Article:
Plank Pose high variation of Chaturanga Dandasana, in Sanskrit, is great for when you don’t have a lot of time and you want to challenge yourself physically. This pose develops a strong foundation just like a wooden plank. Because you have to hold up your entire body in this pose, it helps develop your sense of power. At the same time, as you coordinate your whole body and transition in and out of this pose, you also develop a graceful quality.
Chaturanga Dandasana, in Sanskrit, means four-limbed staff pose. The staff refers to your central support system, your spine. In this pose you press the floor away with all of your limbs and create a parallel position to the floor. This pose is performed two ways:
1.In the Sun Salutation A and B, Yoga Vinyasa Sequences
2. It can be held for a period of time, 30 seconds for example, with deep breathing staying constant.
Plank pose works your whole body.
The beauty of yoga poses is that they build strength using your own body weight and plank pose is a perfect example of this component. Plank pose strengthens and tones your abdominal muscles while increasing flexibility in the feet. As you bear your weight it builds arm and wrist strength.
Integrates your body
As you begin to integrate your whole body, keeping your body straight, this integration sets you up for vinyasa flow jumps. When you incorporate Vinyasa flow transition jumps, you begin at your core and dramatically move your energy upward through your chakras!
In addition to body integration, you improve your circulatory and respiratory benefits. It also develops a more stable spinal posture. It seems to build a very balanced and strong foundation for your body to thrive and prepare for more yoga benefits.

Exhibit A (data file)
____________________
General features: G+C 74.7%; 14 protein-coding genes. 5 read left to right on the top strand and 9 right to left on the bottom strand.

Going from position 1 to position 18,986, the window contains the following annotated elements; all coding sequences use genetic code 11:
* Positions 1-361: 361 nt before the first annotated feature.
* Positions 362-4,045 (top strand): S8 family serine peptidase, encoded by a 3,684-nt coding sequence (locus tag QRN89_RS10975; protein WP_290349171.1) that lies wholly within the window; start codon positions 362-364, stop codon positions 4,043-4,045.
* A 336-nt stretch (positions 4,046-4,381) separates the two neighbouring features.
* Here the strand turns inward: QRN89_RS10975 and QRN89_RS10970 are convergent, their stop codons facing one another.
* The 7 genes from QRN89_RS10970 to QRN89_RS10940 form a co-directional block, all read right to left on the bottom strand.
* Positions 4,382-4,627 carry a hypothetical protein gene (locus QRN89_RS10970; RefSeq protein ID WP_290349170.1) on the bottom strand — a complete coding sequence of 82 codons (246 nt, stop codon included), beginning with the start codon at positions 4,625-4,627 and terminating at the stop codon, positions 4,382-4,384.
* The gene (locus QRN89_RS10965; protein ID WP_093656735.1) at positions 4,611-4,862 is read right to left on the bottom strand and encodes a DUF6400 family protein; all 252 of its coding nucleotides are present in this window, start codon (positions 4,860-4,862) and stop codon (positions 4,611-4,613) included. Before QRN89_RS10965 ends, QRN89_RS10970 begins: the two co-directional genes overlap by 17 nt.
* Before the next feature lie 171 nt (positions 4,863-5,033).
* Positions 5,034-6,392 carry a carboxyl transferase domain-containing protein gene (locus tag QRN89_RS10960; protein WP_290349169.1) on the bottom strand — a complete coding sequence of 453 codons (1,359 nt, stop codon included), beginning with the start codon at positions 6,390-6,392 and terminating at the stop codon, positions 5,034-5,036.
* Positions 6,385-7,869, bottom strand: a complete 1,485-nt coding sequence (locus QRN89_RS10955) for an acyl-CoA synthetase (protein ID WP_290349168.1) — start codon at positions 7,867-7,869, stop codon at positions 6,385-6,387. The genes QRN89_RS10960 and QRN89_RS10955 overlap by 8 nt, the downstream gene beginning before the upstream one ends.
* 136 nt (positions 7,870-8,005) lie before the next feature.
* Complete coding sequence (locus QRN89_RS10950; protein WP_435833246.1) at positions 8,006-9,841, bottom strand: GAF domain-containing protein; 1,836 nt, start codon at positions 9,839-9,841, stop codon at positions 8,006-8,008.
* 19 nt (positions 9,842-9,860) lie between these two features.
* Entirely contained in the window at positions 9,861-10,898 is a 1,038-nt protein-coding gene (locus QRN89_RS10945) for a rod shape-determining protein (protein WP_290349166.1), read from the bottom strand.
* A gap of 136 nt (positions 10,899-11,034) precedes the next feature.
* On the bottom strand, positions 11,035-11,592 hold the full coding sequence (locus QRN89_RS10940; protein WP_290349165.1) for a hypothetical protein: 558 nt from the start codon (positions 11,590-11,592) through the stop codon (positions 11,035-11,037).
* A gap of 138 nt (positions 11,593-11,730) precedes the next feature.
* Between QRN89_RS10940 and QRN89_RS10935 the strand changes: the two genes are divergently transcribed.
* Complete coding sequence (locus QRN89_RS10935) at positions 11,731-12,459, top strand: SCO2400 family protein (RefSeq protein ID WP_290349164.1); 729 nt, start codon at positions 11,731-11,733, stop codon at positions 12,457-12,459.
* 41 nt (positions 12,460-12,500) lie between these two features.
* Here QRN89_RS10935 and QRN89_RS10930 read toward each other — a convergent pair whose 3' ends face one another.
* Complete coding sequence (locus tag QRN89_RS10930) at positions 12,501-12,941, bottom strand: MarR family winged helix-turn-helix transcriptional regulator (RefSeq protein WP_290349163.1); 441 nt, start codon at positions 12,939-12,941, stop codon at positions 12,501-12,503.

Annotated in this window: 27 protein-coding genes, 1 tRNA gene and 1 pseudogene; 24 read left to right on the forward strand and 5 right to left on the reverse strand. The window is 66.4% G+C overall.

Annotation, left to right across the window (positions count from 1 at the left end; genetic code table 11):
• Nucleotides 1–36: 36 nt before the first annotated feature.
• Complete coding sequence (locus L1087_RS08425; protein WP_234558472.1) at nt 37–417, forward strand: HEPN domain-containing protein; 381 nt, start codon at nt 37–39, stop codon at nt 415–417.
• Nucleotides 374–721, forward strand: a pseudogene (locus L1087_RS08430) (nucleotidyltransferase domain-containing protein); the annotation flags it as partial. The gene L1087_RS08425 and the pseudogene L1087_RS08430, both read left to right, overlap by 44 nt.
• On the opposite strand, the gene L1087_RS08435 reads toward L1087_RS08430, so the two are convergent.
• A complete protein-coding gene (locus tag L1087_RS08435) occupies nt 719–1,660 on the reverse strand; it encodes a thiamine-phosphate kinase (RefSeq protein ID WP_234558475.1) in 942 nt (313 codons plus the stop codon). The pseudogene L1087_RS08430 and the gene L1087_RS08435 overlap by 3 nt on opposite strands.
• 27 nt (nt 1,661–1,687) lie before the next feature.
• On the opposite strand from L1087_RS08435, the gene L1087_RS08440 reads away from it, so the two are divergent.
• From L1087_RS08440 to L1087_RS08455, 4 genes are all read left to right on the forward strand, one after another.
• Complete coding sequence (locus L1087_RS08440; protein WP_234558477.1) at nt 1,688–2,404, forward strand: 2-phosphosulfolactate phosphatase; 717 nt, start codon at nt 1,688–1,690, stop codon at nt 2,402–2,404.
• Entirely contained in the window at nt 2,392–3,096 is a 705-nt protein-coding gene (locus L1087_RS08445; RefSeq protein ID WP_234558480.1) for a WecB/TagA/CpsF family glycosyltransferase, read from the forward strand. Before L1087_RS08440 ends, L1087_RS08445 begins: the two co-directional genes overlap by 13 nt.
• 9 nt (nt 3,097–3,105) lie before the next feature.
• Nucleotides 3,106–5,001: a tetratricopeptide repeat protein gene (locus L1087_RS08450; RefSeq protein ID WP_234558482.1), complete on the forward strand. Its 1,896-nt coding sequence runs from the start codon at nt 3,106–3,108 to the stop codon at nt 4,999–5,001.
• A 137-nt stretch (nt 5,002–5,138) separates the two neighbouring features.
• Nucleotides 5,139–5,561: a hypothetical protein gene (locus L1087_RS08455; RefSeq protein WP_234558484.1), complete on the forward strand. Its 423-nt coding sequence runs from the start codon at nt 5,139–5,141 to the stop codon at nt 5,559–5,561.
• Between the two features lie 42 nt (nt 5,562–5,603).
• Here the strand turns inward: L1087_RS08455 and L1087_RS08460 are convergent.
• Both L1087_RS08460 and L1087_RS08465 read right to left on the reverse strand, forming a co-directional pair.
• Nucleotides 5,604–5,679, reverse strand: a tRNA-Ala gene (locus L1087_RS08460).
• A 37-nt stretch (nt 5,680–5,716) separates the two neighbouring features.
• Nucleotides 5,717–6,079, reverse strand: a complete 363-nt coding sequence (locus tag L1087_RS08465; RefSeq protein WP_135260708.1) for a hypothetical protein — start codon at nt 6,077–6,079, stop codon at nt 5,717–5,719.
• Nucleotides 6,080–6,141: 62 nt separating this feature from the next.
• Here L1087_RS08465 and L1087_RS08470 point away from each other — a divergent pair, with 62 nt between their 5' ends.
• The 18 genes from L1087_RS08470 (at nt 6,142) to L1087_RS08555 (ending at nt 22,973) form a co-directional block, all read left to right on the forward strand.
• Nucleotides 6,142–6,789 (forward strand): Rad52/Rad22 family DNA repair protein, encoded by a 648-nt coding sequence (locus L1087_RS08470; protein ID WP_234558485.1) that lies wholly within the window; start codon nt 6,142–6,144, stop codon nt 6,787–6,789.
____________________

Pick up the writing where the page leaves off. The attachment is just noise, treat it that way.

It builds self-confidence and sense of stability.
As you feel your weight evenly distributed, hold yourself through the sheer strength of your muscles, you instantly remember that you are innately strong and powerful. As you continue to increase the amount of time you spend in this pose (anywhere from 10 seconds to 2 minutes) you build self confidence and perseverance.
Plank Pose is a good foundation for wrist-bearing poses, including inversions.
By engaging these upper body muscles, you are preparing yourself for intermediate yoga poses. You will be able to hold side plank, jump through transitions using your wrists and lift into handstands. Slowly work up to these poses, however, because it is easy to develop wrist injuries if you haven’t built up enough strength. That is why plank pose is a great foundational skill!
It is perfect for morning yoga routines.
Get your plank practice in by doing sun salutations, which are found in Vinyasa and Ashtanga yoga flows. In this sequence, you will exhale as you jump into plank and lower down into upperward facing dog pose. Focus your gaze, or drishti, on the tip of your nose with your face looking forward.
Due to plank pose’s ability to create true strength, coordination, and self-confidence, I rely on this pose to prepare me to handle anything that will come my way during the day!